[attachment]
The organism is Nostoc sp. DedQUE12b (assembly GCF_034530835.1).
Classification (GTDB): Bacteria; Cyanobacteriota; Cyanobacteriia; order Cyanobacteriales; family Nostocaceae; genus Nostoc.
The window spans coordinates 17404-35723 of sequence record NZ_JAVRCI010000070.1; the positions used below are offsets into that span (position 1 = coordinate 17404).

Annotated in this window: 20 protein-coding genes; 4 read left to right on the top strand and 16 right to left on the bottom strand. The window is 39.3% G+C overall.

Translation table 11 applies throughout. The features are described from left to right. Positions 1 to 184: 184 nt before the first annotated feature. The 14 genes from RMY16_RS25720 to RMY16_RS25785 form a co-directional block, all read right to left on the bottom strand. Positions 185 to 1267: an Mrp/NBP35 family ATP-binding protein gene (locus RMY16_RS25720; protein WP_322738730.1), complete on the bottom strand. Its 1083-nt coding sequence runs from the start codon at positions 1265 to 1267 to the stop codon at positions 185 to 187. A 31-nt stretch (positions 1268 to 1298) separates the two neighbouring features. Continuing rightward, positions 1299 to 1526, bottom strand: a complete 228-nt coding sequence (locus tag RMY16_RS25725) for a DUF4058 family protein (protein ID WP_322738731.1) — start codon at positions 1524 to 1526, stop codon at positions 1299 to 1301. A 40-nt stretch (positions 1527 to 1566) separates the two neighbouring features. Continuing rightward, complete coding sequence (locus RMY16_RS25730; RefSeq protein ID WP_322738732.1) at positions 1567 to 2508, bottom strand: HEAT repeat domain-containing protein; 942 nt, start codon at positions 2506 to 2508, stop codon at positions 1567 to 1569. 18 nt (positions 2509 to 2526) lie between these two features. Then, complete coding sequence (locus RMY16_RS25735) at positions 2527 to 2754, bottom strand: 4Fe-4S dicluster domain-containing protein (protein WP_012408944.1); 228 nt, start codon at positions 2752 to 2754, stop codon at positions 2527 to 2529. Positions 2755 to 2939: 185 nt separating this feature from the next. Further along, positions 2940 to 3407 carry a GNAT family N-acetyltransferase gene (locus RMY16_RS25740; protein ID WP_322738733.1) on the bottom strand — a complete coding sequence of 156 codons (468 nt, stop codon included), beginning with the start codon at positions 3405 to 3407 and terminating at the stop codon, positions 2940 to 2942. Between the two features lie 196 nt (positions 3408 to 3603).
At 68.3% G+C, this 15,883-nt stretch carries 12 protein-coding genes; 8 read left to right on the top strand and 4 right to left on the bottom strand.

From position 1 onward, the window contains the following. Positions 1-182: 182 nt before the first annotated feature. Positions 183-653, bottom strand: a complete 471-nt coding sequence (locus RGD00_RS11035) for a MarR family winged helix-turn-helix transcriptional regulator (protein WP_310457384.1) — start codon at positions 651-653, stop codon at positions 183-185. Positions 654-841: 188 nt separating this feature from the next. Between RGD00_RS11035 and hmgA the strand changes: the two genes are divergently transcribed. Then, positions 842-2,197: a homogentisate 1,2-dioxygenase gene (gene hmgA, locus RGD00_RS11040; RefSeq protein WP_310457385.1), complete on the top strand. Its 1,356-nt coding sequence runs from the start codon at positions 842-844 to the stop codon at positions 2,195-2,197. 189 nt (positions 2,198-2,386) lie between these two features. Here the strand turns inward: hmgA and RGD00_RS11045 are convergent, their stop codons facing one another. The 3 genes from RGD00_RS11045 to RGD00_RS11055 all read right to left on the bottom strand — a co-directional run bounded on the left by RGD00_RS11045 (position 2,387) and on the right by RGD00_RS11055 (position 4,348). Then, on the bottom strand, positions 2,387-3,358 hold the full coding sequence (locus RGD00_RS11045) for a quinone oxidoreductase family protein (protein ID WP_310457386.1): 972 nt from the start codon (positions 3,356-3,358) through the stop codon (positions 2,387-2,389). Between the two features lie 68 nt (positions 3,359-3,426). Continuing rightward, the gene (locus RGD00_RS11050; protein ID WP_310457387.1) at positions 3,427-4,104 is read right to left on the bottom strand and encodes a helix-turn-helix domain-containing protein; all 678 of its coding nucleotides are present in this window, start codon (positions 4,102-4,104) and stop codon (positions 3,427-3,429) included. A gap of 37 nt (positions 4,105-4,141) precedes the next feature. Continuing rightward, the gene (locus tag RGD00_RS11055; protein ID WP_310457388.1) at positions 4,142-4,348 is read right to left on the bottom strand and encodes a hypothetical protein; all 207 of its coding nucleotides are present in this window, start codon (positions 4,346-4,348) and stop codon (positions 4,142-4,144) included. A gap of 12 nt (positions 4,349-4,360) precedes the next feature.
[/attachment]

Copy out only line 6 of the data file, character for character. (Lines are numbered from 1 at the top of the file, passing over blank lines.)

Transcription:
At 68.3% G+C, this 15,883-nt stretch carries 12 protein-coding genes; 8 read left to right on the top strand and 4 right to left on the bottom strand.